A stand out moment for me was when four members—Raj, Sebastian, Joby and Verna— of a social enterprise called Newo gave an intimate and informal talk on the first full day of the conference. They didn’t just speak about the unique structure of their enterprise, they opened up about their personal lives, talking candidly about the trials, hardships and experiences that led them to dream about doing business radically differently. I remember Raj concluding quite simply: “Kindness is what matters. Nothing more.”
As I took in their energy and listened to the rawness in their voices, I became unexpectedly emotional. Collectively the Newo group, to me, represented many things beyond entrepreneurship: love, grief, hope, and loss. It led me to an honest reckoning with the concept that our time here is very much finite. And that means you can’t do everything. You have to wake up every day and make decisions on what matters the most. On how you can best make an impact. You have to live and act with intention. Despite my new years resolution, this was something that I had lost sight of as my life sped up and my ‘to do’ list took over. I walked away from Newo’s talk realizing that I need to refocus my energies to where it feels most right, especially in my business.
SVI not only reminded me of the importance of being intentional, it helped me reconceptualize what intentionality means, and what it doesn’t. I think I had an underlying fear that if I chose to focus in on the few things that matter most to me and cut the things that didn’t, that any failures would hit harder, and that life would feel too serious.
Little moments throughout the three days at SVI helped me let go of the idea that living with intention means everything must go according to plan in order to feel fulfillment. Like when Sam Obadero and I planned on doing the 6am glacial plunge but showed up 10 minutes late and missed the group. Instead of experiencing a metaphorical rebirth and finding rejuvenation in the cold glacial water, we doggy-paddled around the Banff Centre hot tub talking about African food and horoscope signs. You can create intentions and then life—forces bigger than ourselves— can guide us down a different path. And that’s okay. Evelyne Nairo of Ellie Biance didn’t intend on creating a skin care brand centered on providing women a sustainable income until a Kenyan woman sold her a mango, and Evelyne realized the woman’s husband received all the profits. Ted Flemming of Partake Brewing hadn’t intended on creating the number one non-alcoholic beer in Canada, until he got Crohn’s disease and realized how having few non-alcoholic options limited people’s ability to connect socially. Being intentional doesn’t mean you have to force it. It means having a sense of openness and following curiosities until those curiosities turn into magic.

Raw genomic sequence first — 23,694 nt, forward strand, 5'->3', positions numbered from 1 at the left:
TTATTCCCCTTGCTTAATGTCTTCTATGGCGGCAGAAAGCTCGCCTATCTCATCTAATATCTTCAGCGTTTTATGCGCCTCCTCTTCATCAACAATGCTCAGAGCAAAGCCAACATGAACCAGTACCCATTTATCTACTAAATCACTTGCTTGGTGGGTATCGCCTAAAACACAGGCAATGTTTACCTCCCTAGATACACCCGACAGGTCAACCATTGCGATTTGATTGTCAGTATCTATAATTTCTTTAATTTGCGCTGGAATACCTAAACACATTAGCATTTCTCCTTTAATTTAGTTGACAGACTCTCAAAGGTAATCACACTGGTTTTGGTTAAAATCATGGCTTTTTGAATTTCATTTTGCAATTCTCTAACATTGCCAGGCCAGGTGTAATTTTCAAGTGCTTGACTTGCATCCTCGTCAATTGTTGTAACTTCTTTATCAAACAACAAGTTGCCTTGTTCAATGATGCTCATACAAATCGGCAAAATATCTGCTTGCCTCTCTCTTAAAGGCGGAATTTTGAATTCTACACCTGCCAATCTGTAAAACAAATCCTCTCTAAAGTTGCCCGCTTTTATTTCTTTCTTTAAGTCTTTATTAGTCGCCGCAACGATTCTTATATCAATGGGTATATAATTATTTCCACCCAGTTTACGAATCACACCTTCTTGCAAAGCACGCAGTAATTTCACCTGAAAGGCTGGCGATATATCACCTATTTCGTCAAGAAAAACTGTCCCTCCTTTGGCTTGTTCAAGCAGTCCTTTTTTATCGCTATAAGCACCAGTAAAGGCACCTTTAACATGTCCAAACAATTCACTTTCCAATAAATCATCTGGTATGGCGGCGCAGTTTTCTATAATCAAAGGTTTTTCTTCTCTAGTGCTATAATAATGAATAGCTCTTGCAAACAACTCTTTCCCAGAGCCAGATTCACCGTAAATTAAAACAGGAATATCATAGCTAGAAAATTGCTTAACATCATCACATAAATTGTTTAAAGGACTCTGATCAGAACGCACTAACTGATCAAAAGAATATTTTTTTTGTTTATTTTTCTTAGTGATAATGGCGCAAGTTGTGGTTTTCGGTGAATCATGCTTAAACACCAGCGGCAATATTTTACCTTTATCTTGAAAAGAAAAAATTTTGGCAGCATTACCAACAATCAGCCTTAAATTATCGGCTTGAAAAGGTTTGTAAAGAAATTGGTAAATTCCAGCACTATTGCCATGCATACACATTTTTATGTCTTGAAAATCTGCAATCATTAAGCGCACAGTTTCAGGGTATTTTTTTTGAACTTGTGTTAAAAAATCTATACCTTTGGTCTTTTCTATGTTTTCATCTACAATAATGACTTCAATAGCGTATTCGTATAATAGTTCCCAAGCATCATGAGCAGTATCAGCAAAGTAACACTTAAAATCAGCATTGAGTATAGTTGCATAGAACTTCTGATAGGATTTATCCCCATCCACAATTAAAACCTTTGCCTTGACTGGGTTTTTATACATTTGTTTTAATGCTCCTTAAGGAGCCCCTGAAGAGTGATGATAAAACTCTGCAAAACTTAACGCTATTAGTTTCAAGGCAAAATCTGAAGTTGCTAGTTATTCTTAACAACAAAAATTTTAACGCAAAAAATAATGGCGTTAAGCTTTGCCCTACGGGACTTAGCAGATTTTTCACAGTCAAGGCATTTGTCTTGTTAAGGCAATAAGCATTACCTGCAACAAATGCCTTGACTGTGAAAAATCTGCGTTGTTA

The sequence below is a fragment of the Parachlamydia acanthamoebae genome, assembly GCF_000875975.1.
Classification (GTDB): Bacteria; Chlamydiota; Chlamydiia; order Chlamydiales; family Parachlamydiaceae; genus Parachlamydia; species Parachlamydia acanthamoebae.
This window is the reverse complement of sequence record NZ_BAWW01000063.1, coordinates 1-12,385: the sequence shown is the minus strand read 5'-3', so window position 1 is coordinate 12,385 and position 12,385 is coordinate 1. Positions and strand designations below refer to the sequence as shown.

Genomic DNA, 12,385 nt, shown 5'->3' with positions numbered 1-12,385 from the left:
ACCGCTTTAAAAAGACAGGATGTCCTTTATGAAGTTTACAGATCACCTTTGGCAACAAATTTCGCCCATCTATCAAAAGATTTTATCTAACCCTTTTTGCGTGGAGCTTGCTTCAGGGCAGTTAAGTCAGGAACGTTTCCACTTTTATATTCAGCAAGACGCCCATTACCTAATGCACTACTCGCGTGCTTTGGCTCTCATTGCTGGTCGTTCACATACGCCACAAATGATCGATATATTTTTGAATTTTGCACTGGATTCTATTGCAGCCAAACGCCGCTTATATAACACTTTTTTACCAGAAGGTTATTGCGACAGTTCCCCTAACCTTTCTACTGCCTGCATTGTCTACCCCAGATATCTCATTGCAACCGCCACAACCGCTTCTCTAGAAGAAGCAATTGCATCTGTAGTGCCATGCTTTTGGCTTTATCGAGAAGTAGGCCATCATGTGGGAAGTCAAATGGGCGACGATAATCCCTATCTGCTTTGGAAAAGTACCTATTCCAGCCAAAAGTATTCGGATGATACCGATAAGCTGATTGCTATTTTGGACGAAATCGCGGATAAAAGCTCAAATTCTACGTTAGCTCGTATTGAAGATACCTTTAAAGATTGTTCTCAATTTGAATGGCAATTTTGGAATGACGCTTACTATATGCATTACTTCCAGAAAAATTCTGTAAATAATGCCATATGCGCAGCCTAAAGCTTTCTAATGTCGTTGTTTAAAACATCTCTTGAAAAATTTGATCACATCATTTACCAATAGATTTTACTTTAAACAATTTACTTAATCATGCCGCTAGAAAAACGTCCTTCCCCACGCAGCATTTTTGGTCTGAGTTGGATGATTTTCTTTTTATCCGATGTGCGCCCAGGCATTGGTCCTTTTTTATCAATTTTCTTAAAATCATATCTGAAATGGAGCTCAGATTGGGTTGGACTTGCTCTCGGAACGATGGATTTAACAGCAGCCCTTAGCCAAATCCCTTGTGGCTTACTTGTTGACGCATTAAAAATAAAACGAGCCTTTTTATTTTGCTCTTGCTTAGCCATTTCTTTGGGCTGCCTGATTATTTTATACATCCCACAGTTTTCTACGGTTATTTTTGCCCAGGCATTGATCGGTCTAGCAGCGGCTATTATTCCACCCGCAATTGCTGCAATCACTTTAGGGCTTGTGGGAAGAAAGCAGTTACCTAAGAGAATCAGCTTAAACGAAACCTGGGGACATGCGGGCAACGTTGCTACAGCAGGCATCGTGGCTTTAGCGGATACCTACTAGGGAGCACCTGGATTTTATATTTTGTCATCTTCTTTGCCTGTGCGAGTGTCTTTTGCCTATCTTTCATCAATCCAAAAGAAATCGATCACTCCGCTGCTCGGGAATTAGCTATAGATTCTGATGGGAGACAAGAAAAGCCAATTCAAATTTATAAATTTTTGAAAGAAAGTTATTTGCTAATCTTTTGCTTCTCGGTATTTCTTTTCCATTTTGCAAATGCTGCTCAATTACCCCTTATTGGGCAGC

And magic is, without a doubt, the best word I could use to describe Social Venture Institute: Banff.